Master of Science
Dr. AbdelRahmann Lawendy
Compartment syndrome (CS) is a surgical emergency caused by elevated pressure within a closed osseofascial compartment. It leads to microvascular dysfunction, limiting oxygen and nutrient delivery, gas exchange, resulting in cellular anoxia, muscle necrosis and cell death.
Currently, the only effective treatment is surgical fasciotomy. Recently, carbon monoxide (CO) delivered via carbon monoxide releasing molecule-3 (CORM-3) has been shown to improve microvascular perfusion and convey anti-inflammatory benefits in animal models of CS.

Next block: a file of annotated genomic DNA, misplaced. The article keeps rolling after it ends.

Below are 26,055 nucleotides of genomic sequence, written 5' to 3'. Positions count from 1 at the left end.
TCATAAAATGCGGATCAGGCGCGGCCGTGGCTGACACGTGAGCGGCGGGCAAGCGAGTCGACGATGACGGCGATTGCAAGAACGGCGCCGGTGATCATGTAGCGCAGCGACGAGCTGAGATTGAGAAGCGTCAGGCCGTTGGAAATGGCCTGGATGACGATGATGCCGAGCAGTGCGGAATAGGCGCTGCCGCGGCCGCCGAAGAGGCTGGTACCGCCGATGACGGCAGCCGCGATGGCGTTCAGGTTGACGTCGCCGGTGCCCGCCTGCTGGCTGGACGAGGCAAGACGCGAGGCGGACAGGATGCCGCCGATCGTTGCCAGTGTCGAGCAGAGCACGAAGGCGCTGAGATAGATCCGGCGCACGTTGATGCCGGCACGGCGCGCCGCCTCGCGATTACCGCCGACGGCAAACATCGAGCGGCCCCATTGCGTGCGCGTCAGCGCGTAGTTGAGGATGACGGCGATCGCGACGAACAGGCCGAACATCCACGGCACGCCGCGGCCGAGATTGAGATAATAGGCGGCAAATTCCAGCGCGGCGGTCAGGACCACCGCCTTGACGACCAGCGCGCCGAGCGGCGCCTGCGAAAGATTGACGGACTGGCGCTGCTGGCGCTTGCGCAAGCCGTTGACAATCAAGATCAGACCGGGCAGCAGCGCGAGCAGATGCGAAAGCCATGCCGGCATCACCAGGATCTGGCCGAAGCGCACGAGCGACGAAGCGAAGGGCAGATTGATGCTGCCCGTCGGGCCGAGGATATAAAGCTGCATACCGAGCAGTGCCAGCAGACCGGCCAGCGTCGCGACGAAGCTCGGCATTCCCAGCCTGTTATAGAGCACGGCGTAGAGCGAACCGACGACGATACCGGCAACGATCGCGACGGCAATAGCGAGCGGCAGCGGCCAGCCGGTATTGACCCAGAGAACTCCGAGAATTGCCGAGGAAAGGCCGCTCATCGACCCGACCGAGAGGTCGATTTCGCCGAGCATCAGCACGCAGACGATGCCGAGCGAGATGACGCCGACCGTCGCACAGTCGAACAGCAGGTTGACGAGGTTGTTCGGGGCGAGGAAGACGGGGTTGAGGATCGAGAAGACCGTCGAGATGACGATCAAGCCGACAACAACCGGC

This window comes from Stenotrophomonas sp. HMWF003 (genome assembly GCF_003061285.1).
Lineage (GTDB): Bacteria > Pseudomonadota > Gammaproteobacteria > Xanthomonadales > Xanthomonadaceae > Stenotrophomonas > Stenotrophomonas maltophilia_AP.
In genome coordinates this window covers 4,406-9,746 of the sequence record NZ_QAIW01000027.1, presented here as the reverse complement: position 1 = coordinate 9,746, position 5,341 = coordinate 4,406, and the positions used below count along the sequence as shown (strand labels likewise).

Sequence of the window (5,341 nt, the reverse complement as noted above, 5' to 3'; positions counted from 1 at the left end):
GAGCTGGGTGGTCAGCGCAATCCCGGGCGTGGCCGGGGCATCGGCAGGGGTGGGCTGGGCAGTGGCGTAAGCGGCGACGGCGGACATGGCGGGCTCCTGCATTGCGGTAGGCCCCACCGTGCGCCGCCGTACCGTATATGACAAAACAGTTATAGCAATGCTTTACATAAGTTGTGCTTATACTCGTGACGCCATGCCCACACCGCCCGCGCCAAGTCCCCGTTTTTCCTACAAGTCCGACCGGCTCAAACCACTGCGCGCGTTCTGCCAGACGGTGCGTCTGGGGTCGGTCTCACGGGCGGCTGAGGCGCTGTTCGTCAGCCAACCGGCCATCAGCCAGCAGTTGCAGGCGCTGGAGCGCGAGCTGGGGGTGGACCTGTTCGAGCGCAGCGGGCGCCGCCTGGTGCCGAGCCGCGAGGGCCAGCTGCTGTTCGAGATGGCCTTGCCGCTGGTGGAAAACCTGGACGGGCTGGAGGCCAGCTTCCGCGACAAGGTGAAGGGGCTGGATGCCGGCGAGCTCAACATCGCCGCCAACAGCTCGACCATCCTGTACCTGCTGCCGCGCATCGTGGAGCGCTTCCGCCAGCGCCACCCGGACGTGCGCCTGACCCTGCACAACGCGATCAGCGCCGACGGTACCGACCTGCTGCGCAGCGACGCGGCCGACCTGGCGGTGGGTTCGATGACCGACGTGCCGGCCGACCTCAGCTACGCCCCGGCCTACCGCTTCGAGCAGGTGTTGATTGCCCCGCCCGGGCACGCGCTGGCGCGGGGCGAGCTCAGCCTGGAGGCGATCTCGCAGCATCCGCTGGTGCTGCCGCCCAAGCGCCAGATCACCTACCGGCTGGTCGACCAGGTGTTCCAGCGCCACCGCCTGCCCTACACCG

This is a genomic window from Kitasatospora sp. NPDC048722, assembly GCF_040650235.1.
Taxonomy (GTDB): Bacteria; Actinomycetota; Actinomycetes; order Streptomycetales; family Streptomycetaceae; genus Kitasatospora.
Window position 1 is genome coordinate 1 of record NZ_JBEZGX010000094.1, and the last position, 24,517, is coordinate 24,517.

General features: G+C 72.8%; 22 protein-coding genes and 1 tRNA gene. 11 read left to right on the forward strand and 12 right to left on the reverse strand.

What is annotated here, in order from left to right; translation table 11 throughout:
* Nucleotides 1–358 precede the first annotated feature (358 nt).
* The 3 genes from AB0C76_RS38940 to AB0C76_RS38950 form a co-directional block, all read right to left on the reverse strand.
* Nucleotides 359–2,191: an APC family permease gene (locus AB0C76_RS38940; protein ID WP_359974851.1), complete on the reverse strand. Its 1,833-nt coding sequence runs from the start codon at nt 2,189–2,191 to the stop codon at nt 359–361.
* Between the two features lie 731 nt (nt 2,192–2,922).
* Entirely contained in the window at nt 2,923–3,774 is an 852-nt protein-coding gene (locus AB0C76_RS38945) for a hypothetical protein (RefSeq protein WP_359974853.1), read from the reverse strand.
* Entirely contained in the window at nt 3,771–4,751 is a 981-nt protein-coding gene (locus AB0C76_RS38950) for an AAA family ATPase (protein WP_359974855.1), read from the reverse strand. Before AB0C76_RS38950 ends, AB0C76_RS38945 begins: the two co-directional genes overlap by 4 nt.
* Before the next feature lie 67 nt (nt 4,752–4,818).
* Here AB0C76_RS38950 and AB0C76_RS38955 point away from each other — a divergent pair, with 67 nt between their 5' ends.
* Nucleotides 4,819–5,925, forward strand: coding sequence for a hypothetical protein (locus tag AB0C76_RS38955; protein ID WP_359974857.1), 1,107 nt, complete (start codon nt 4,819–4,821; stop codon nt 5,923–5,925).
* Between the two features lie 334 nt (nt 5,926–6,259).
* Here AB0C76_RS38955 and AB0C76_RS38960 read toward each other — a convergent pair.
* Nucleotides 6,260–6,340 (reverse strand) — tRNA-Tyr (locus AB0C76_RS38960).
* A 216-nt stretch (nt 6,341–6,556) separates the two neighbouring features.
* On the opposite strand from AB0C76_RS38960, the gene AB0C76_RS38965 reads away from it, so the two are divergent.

The contribution of elevated hydrostatic pressure (EHP) to the pathophysiology of CS was examined in an in vitro model of CS. We found that EHP led to increased oxidative stress, apoptosis and structural changes within the human vascular endothelial cells; application of CORM-3 diminished the magnitude of these detrimental responses. The data suggest that CORM-3 provides beneficial effects by preventing endothelial activation while preserving endothelial integrity, making CORM-3 an excellent potential adjunct pharmacological therapeutic in CS.
Taylor, Michel A., "Effect of Carbon Monoxide-Releasing Molecule-3 on the Severity of Endothelial Dysfunction Due to Elevation of Hydrostatic Pressure in an In Vitro Model of Compartment Syndrome" (2017). Electronic Thesis and Dissertation Repository. 5007.